New Telegraph

Elections: Time to end thuggery, child-voting

Penultimate Saturday, Nigerians went to the polls to elect a new President and equally a fresh set of Members of the National Assembly. New Telegraph congratulates all the contestants. We extend kudos to all those who have been duly elected and enjoin them to be magnanimous in victory, as power, in human affairs, is transient. Soon, they will be persons of authority taking decisions likely to have a far reaching impact on the populace. Those who were not favoured by the ballot should be sports manly and refrain from allowing their electoral misfortunes to weigh them down.

Instead, they should draw useful lessons from their setbacks and allow them to spur them to improved performances in future electoral battles. However, the just-concluded elections portrayed Nigeria in a negative light, as some contestants exhibited unprecedented desperation for the different elective positions. There were massive irregularities in polling units across the country. In some polling units, thuggery was the order of the day with some hoodlums engaged in voter-suppression and ballot-box snatching in a bid to help give electoral advantage to undeserving candidates.

Equally rampant was childvoting in some places where boys and girls who were clearly below the age of 18 participated in what ordinarily was an adult exercise. The reported collusion of the Independent National Electoral Commission (INEC) with some desperate office seekers to conduct the exercise in flagrant violation of the Electoral Act was a yet another abnormality. Under the Act, the electoral umpire was expected to upload the results of each polling unit to her server to help facilitate public viewing, tracking and transparency but this was not done.

Tremendous manual interface was deployed resulting in the handwriting of results. New Telegraph is dismayed that thuggery, child voting, non-uploading and handwriting of results occurred in the full glare of security operatives and electoral officials of INEC. Much hype was given to the deployment of security personnel across the country.

Similarly, tremendous logistic support was made available to the officers and men of the different security agencies from the public till. The public expectation was for the security personnel to be above board and have a zero tolerance for thuggery and child voting. The same could be said of the electoral officials. New Telegraph urges INEC and other security agencies to speedily make amends in order to help preserve the integrity of elections. The Chairman of INEC, Professor Mahmood Yakubu repeatedly assured the populace that his Commission has dealt with many teething problems and that the 2023 General Election would be conducted in strict compliance with the provisions of the Electoral Act.

But unfortunately the contrary was the case. Professor Yakubu should be told in clear terms that as INEC Chairman he should have ensured that the Commission carried out the exercise in compliance with the extant laws. All security operatives and INEC officials who turned blind eyes to child voting, voter suppression, non-uploading and handwriting of results should be slammed with weighty sanctions. Since INEC and some security agencies could be said to be interested parties, by their humanorchestrated blunders, they should not be the ones to handle such an investigation, as a judge cannot preside over his own trial. Reputable professional bodies, pressure groups and trade unions should be given the responsibility to subject INEC and all the suspected law-breakers to thorough investigations.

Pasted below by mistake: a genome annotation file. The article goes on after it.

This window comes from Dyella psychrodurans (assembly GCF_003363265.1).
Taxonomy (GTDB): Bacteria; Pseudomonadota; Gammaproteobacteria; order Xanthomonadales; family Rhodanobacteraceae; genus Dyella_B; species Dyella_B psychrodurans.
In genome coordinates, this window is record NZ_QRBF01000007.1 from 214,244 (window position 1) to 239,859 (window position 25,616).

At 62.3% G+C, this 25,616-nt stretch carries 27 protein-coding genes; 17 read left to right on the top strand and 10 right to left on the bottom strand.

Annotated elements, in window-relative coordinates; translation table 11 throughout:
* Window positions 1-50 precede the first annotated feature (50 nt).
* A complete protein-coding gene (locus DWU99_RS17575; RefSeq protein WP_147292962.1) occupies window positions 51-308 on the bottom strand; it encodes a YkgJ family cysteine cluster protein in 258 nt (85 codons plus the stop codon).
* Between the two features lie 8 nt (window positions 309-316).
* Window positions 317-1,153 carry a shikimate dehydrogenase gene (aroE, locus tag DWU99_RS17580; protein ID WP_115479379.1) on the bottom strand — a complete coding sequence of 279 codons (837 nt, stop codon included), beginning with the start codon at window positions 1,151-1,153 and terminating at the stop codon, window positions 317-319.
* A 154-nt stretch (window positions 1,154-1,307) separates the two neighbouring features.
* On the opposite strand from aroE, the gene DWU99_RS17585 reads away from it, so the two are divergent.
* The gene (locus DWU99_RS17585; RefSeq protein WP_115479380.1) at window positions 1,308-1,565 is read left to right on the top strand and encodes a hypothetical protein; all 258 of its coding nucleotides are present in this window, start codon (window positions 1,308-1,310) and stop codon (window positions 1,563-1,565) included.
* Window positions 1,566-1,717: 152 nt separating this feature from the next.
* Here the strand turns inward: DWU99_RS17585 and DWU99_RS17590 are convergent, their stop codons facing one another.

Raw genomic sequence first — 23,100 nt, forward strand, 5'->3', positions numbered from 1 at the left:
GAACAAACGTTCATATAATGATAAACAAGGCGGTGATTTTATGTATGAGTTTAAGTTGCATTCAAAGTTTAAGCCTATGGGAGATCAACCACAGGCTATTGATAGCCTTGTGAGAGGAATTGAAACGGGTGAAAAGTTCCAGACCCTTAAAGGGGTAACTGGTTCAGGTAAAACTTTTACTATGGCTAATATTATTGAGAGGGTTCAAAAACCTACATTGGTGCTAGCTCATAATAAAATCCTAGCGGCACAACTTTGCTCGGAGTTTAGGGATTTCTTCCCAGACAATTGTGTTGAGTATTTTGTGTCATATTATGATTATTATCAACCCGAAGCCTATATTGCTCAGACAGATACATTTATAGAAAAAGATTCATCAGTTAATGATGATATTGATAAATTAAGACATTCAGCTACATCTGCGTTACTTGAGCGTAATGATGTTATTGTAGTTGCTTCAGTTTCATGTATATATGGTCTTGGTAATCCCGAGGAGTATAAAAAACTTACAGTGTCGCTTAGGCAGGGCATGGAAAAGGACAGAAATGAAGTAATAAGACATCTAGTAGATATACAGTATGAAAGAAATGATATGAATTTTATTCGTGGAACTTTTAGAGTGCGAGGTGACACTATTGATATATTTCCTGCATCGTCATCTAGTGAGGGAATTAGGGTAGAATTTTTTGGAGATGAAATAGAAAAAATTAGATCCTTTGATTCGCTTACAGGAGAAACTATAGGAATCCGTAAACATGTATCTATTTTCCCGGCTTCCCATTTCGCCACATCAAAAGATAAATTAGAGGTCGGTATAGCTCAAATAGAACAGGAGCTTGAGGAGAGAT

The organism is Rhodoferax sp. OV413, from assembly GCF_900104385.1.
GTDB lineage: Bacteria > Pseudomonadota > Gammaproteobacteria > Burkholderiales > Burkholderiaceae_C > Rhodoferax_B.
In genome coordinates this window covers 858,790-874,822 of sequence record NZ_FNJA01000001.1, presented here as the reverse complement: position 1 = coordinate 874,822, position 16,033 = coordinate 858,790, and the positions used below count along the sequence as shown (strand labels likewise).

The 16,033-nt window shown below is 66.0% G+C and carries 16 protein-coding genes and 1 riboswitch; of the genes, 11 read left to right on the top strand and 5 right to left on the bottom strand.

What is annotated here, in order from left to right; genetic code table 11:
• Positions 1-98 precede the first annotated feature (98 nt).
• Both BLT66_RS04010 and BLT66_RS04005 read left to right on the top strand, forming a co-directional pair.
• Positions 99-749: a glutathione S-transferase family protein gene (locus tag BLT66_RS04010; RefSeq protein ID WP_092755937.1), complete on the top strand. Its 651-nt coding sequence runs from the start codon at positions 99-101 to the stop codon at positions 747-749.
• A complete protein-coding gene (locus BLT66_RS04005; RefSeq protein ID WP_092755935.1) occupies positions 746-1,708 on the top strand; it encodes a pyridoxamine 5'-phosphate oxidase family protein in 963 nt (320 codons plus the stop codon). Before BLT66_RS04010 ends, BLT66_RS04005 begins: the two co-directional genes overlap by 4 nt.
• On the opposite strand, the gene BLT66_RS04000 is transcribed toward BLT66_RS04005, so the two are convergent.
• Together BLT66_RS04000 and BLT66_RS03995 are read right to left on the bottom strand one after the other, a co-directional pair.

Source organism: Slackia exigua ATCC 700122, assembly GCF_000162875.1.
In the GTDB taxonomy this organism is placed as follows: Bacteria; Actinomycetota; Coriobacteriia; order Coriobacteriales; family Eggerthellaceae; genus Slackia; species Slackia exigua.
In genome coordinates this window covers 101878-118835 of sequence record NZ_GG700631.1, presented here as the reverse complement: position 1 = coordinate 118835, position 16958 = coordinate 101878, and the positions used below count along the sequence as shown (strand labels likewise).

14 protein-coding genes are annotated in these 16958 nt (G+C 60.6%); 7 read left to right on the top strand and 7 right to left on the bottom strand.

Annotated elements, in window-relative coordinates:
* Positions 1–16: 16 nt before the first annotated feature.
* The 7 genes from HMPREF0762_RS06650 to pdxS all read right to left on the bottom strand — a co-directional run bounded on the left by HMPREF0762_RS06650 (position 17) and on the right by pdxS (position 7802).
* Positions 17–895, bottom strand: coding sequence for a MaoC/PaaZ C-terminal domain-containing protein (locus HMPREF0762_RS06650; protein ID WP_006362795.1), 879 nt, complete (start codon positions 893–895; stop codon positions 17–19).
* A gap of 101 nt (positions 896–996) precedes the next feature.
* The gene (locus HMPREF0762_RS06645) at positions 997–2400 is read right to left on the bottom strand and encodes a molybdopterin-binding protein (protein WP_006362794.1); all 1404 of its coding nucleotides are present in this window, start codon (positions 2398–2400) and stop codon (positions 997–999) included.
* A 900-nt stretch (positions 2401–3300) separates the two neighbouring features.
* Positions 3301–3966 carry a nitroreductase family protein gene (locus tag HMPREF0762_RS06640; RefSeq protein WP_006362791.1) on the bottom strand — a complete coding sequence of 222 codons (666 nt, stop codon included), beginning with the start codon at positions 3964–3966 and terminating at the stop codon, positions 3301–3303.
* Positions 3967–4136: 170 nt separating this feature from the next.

This is a necessary step for the equally diligent prosecution. We recall that billions naira and a large component of foreign exchange was made available to INEC for the procurement, deployment and the optimum functionality of the requisite technology that would help ensure full proof biometric accreditation of voters and up loading of results into the INEC server from each polling unit in the form of the Bimodal Voter Accreditation System (BVAS), an electronic device designed to read Permanent Voter Cards (PVCs) and authenticate voters It is indefensible for such a huge amount to be made available to the electoral umpire only for it to fail or be deliberately truncated.

This consequently raises questions like who ascertained the professional integrity of the company for the execution of the contract. The INEC helmsman and his colleagues should be thoroughly grilled to provide useful answers regarding the dysfunctionality of the technology. INEC should endeavour to shore up its capacity. There must be full and optimum use of the technology for the uploading of the results from every polling unit to the INEC server. There should be no handwriting of results for any reason. Severe sanctions should be meted to anybody, be it a he/she a politician, thug, security operative, INEC official or an official of the contract-executing company found to be involved in the manipulation of the electoral process.

The trend whereby some contestants are allowed to undeservingly appropriate electoral gains either through voter-suppression, ballot box snatching, vote buying or child voting must stop as such under-nourishes the country’s democracy, now 100 years old. Introduced in 1923, via the historic1922 Clifford Constitution, the world expects Nigeria’s democracy to be thoroughly stripped of the drawbacks of thuggery, child-voting as well as the non-uploading of results from each polling unit into the INEC server, in strict conformity of the Electoral Act. This is the stand of New Telegraph.

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